Chair Force Engineer

Friday, March 10, 2006

The Cat's Last Prowl

Thirty-six years after its first flight, the F-14 Tomcat has completed its last combat cruise prior to retirement. It's truly a sad day for naval aviation, and it marks the end of the "Top Gun" era, when macho "Mavericks" punched holes in the sky.

The Tomcat was born in the 1960's, after the "TFX" concept for a multirole, multi-service aircraft led to the disastrous F-111B "Sea Pig." While the Sea Pig was a failure from the instant it was conceived by Robert McNamara, the Tomcat mated the Sea Pig's Phoenix missile system and radar (perhaps the only good system in the Sea Pig) with a competent, Mach 2 airframe.

Testament to the Tomcat's design was the fact that it was the only fighter plane that was truly feared by Soviet pilots. With its ability to engage six enemy aircraft from long range, it's no wonder why they felt that way. Prior to the Phoenix's retirement in 2004, it could kill any aircraft before it was spotted by the enemy's radar.

While Tomcats would shoot down four Libyan fighters during freedom of navigation exercises in the 80's, it was the F-15 Eagle that ruled the skies of the 90's due to its sophisticated friend-or-foe ID systems which prevented many friendly fire incidents. However, the Tomcat was redefined as a precision strike plane which carried the fight to the Taliban in the dark days after 9/11, while its little brother, the F/A-18 Hornet, suffered from a shorter range and the need for more refuelings during the Afghan missions. Up until the very end, Tomcat pilots were performing close air support for American forces in Iraq.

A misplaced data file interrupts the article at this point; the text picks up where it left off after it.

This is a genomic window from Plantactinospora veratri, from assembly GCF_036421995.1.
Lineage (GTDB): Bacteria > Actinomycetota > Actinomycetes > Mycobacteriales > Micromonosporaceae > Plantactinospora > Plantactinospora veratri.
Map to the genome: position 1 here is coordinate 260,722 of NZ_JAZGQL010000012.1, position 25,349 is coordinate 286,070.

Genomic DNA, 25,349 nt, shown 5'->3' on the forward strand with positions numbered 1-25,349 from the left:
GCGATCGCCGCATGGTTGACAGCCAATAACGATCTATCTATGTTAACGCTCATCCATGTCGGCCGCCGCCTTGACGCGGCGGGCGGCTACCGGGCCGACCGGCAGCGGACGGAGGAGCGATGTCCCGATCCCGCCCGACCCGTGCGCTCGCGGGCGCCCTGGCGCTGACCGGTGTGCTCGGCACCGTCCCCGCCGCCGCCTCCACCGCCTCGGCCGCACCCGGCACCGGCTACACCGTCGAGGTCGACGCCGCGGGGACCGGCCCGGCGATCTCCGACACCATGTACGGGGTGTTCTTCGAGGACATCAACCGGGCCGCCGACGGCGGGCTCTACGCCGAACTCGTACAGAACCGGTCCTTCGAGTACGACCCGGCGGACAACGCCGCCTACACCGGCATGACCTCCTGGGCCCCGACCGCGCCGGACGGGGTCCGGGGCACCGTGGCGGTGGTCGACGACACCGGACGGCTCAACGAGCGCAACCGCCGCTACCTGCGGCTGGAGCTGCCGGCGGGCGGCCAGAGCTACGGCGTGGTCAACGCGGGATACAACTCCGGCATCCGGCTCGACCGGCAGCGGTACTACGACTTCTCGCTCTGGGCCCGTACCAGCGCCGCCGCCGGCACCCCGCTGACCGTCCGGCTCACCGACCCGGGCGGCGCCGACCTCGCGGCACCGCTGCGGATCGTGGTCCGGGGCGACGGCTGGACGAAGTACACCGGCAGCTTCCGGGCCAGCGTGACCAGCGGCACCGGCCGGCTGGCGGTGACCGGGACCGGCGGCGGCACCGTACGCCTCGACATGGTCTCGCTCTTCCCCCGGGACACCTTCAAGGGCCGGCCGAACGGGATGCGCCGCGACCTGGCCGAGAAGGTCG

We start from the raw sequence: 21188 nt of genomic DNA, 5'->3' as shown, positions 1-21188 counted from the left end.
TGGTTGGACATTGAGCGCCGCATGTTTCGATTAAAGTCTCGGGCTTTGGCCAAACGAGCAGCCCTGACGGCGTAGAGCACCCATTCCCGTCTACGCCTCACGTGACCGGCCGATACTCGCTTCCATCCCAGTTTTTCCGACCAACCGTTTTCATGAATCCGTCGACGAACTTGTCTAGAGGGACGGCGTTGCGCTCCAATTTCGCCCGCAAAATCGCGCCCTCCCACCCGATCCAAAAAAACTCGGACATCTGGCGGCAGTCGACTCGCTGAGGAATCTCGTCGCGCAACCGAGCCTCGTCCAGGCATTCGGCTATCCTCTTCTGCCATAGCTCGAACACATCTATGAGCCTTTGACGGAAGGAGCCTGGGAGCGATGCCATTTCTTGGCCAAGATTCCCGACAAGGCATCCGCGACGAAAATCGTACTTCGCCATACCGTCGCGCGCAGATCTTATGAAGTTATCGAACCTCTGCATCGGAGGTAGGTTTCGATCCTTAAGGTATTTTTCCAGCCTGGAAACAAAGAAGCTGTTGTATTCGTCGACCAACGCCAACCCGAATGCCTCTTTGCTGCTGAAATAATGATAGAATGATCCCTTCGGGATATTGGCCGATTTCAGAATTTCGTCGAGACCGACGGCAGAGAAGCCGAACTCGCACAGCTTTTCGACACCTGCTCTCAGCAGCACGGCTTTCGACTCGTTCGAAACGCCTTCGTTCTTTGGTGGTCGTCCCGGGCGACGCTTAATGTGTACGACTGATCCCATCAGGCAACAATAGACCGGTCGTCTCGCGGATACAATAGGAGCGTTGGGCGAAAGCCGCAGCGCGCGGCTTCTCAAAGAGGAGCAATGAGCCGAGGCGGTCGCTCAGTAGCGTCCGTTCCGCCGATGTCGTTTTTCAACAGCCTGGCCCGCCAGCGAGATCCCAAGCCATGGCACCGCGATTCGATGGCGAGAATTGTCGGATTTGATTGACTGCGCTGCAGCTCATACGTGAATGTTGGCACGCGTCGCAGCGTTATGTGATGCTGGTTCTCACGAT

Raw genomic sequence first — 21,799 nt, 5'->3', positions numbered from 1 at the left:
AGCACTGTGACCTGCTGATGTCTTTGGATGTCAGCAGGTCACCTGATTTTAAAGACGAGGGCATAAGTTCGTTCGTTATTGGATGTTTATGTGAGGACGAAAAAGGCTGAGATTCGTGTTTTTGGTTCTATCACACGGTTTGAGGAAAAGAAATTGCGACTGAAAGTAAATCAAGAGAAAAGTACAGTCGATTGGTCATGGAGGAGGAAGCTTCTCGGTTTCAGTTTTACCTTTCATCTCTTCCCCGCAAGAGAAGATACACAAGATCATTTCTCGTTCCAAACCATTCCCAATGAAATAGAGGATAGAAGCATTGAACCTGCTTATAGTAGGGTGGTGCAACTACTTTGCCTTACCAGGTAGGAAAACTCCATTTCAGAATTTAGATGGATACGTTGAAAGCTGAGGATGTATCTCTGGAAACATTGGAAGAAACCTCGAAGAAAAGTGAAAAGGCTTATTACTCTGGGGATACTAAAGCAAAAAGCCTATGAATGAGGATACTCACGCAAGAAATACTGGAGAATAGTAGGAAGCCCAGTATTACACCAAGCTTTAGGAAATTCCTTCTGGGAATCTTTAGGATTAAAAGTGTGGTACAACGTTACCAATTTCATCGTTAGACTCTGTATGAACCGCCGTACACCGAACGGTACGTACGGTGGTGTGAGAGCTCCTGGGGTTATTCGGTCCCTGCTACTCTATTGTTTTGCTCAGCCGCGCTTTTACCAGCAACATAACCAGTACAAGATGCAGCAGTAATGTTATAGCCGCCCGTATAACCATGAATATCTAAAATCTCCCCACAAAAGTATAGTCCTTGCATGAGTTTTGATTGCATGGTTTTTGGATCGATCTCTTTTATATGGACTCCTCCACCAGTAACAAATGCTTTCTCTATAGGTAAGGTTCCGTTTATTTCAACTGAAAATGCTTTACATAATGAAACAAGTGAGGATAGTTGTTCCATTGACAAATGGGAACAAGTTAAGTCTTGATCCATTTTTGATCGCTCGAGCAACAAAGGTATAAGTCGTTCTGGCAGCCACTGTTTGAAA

Unfortunately, naval aviation has been irreparably damaged by poor planning over the last 30 years. The F/A-18 Hornet replaced the venerable A-7, even though it lacked the A-7's range. The long-range A-6E Intruder was retired with no real replacement--the A-6F upgrade was prematurely killed, and the pie-in-the-sky A-12 fell victim to an unrealistic schedule, weight growth, and excessive secrecy surrounding stealth technologies. The Tomcat has been all-but-replaced with the Super Hornet, a slower airplane whose only real virtue is the ability to bring unused weapons back to the carrier.

While the mystique of the Tomcat came from a Hollywood movie and crazy Tom Cruise, the heritage of the Tomcat is a proud testimony to the old Grumman Aerospace. It was the Grumman "Iron Works" that introduced folding wings on the F4F Wildcat (the best naval fighter we had when WWII started,) brought Japan's air forces to its knees with the F6F Hellcat, brought naval aviation into the jet age with the F9F Panther, and provided the Navy with its heavy hitter, the A-6 Intruder. The Tomcat was every bit as tough as its predecessors and served ably in defense of this great nation. The Tomcat was also the last hurrah for a once-great company that now (as Northrop Grumman) is a hollow shell of its former self, and doesn't even assemble manned airplanes anymore.

Grumman and the Tomcat will both be missed.